Tzedek Chicago Is America’s First Anti-Zionist Synagogue

Rabbi Brant Rosen at Tzedek Chicago in 2019

Rather than embracing the words “Next year in Jerusalem,” a phrase traditionally used to conclude Passover seders, Tzedek Chicago believes in “diasporic consciousness,” the idea that the Jewish diaspora rather than Israel alone is the Jewish homeland. Now, Tzedek Chicago has become the first synagogue in the United States to officially designate itself as anti-Zionist.

Founded in 2015 by Rabbi Brant Rosen, Tzedek Chicago does not have a physical worship space. Instead, it hopes to unite its congregation through its commitment to justice, equality and solidarity. Initially, Tzedek Chicago defined itself as non-Zionist, which allowed it to recognize that “the creation of an ethnic Jewish nation-state in historic Palestine resulted in an injustice against its indigenous people,” without taking an active stance against Israel. On March 30, the congregation voted to officially adopt anti-Zionism as a core value. This decision is grounded in the belief that challenging harm cannot be done passively, says synagogue president Scout Bratt. 

The decision followed a slew of virtual town hall meetings in which attendees were encouraged to share candid or written statements. These town halls were modeled after meetings that occurred when the synagogue first set about defining its core values, Bratt says. These values are: a Judaism of nonviolence, equity, spiritual freedom and solidarity, and a Judaism beyond borders and nationalism. 

To Tzedek Chicago’s leaders, identifying as anti-Zionist is a natural extension of standing for “a Judaism beyond borders.” At the core of its anti-Zionist position is the treatment of Palestinians in Israel. The congregation stands in solidarity with those who have been “historically colonized and oppressed,” says Bratt. “Being a part of a congregation that is committed to saying its values proudly and out loud feels to me like a deeply Jewish effort for justice.”

Members of Tzedek Chicago represent a diverse array of ages and locations—children, young adults, and elderly individuals attend programming from as close as Chicago and as far as New Zealand. With such a diverse congregation, synagogue leaders understood that their synagogue would not share a unified opinion, and they created the town halls as a safe space for discussion. “We invited people to share both their thoughts and their feelings, which is something that feels really important to me,” Bratt says. “Creating active dialogue isn’t just about one person’s thought versus another person’s thought. One person’s feelings versus another person’s feelings.”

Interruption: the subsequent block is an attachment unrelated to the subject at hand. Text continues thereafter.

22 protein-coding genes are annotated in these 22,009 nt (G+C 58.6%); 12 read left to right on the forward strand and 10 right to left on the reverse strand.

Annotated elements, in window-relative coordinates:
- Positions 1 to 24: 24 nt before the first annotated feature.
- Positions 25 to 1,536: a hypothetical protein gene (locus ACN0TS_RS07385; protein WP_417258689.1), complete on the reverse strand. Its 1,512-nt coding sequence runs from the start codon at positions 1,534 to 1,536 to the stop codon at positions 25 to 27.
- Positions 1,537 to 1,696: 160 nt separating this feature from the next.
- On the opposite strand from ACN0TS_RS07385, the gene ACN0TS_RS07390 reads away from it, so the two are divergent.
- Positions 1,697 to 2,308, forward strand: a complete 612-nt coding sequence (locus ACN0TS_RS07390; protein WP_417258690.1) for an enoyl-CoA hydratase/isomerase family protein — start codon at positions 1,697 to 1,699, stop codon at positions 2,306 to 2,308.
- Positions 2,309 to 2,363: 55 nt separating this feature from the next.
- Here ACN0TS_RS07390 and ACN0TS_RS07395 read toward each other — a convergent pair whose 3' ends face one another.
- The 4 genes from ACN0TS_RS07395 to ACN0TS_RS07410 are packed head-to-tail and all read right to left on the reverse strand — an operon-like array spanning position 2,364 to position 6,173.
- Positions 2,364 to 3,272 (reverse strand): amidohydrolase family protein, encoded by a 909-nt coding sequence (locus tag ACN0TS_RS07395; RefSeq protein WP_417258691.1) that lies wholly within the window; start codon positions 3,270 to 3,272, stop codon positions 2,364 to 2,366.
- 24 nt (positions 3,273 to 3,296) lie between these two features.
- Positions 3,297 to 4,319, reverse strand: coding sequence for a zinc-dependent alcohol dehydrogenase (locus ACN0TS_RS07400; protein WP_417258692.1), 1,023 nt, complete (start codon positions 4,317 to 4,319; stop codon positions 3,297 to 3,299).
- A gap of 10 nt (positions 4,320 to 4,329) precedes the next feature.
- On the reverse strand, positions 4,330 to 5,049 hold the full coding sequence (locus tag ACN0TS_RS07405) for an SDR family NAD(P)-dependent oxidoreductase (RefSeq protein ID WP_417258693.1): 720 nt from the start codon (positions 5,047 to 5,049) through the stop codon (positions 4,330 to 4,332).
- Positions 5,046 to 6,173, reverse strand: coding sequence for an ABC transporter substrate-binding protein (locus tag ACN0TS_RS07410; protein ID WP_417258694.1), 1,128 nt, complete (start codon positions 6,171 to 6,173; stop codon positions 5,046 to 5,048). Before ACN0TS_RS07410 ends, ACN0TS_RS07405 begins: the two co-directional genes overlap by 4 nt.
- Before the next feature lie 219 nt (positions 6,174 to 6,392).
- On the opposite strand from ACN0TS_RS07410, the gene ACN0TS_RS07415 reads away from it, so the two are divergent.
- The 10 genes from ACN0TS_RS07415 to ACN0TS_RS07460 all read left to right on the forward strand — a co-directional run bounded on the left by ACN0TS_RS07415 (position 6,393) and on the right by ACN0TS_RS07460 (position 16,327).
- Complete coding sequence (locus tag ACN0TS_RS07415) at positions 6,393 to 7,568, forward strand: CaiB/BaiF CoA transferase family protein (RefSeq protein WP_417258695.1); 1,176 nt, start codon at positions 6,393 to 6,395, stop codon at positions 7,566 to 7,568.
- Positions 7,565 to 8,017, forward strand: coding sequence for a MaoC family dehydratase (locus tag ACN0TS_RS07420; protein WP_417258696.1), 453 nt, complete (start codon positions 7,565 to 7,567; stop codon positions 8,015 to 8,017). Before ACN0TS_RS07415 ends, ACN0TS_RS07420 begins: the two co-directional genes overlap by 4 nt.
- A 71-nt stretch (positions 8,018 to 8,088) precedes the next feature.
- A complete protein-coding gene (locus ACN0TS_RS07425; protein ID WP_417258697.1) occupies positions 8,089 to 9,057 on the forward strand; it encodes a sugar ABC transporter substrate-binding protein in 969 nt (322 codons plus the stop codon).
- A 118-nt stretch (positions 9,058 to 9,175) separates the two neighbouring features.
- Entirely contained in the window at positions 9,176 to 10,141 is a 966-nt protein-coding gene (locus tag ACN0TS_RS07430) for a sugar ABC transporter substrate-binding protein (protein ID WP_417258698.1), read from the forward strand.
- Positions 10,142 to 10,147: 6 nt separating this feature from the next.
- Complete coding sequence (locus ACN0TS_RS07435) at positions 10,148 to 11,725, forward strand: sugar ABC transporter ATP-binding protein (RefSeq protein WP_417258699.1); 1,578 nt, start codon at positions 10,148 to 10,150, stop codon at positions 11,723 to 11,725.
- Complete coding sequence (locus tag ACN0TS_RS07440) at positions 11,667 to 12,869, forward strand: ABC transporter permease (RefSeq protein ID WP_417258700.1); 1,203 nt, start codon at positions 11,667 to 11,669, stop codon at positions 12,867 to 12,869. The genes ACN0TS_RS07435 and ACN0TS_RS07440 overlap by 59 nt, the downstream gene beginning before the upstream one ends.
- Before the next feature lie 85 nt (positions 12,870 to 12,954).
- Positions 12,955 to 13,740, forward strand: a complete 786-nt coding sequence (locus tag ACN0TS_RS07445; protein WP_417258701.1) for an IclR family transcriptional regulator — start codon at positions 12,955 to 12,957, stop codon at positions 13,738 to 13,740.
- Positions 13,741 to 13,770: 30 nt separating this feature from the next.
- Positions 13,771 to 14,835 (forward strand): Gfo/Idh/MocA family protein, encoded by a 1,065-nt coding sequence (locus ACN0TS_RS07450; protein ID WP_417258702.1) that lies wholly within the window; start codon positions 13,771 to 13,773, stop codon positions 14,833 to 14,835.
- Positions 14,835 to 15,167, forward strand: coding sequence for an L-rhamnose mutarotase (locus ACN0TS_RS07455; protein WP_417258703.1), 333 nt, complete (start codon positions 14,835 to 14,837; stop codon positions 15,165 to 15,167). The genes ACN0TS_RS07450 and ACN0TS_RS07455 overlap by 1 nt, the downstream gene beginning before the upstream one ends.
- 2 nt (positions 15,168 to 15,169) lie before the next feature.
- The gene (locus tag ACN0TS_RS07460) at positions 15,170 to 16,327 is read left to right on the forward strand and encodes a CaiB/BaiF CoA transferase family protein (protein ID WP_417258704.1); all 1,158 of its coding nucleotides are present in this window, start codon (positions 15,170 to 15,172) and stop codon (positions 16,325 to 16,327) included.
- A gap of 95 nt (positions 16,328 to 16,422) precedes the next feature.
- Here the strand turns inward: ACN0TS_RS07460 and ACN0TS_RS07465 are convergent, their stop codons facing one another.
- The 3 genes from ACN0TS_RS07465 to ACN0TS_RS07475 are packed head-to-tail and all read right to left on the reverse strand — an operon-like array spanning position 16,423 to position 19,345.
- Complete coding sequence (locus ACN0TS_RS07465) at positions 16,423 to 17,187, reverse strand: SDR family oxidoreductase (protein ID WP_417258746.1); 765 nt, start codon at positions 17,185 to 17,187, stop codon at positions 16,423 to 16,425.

Although many members of Tzedek Chicago joined the synagogue because of its non-Zionist designation, some members chose to vote against the value change or abstain from voting altogether. Seventy-three percent of the synagogue’s 200 families supported the value change, according to Haaretz. “This is not meant to be a litmus test for belonging in the congregation,” Bratt says. “It is meant to be a statement of active resistance against harm and oppression and apartheid, especially that’s done in our name.” Bratt adds that congregants are welcome regardless of how they vote, and all members can “engage in ongoing learning of what it means to be an anti-Zionist congregation.”

Rabbi Rosen says that other synagogues have not spoken to him directly about Tzedek Chicago’s value change, but “as almost every synagogue is Zionist by default, I can’t imagine they are fans of who we are and what we do,” Rosen says. “Having said this, I have good collegial relationships with some rabbis and Jewish professional colleagues in the Chicago community—and around the country—who know and respect me and our congregation, even if they don’t personally agree with us.”

Across social media and in discussions within the Jewish community, the reaction to Tzedek Chicago’s decision has been a mix of confusion, outrage and praise. 

Regardless of the response, the synagogue’s values will continue to guide its congregants. Many come to Tzedek Chicago because the community offers them a haven where they can simultaneously honor two aspects of their identity: anti-Zionism and Judaism. Although they are a minority within the Jewish community, anti-Zionist Jews will continue to stand behind their values. 

“What I know is that people come from across the globe to Tzedek Chicago to feel a part of a community that is rooted in its values,” Bratt says. “As long as we’re continuing to do that, I have the belief that that sense of community and unity will inspire other people to build community wherever they are.” 

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